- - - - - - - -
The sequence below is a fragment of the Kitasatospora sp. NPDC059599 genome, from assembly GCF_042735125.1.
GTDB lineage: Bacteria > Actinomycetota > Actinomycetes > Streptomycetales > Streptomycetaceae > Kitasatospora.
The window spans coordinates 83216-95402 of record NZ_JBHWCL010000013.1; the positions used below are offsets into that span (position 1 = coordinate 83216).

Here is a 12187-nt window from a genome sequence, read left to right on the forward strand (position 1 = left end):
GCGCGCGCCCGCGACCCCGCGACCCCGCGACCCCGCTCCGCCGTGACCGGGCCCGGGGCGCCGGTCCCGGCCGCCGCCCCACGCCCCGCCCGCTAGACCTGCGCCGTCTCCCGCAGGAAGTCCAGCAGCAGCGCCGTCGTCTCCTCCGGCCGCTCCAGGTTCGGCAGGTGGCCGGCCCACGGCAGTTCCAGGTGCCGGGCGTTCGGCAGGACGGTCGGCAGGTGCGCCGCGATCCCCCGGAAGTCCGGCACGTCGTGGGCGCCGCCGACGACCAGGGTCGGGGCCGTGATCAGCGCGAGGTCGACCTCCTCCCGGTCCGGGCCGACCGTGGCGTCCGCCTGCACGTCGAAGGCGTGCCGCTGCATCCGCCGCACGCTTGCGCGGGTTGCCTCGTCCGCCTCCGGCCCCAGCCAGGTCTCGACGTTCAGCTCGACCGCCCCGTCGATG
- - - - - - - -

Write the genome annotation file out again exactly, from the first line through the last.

The sequence below is a fragment of the Kitasatospora sp. NPDC059599 genome, from assembly GCF_042735125.1.
GTDB lineage: Bacteria > Actinomycetota > Actinomycetes > Streptomycetales > Streptomycetaceae > Kitasatospora.
The window spans coordinates 83216-95402 of record NZ_JBHWCL010000013.1; the positions used below are offsets into that span (position 1 = coordinate 83216).

Here is a 12187-nt window from a genome sequence, read left to right on the forward strand (position 1 = left end):
GCGCGCGCCCGCGACCCCGCGACCCCGCGACCCCGCTCCGCCGTGACCGGGCCCGGGGCGCCGGTCCCGGCCGCCGCCCCACGCCCCGCCCGCTAGACCTGCGCCGTCTCCCGCAGGAAGTCCAGCAGCAGCGCCGTCGTCTCCTCCGGCCGCTCCAGGTTCGGCAGGTGGCCGGCCCACGGCAGTTCCAGGTGCCGGGCGTTCGGCAGGACGGTCGGCAGGTGCGCCGCGATCCCCCGGAAGTCCGGCACGTCGTGGGCGCCGCCGACGACCAGGGTCGGGGCCGTGATCAGCGCGAGGTCGACCTCCTCCCGGTCCGGGCCGACCGTGGCGTCCGCCTGCACGTCGAAGGCGTGCCGCTGCATCCGCCGCACGCTTGCGCGGGTTGCCTCGTCCGCCTCCGGCCCCAGCCAGGTCTCGACGTTCAGCTCGACCGCCCCGTCGATG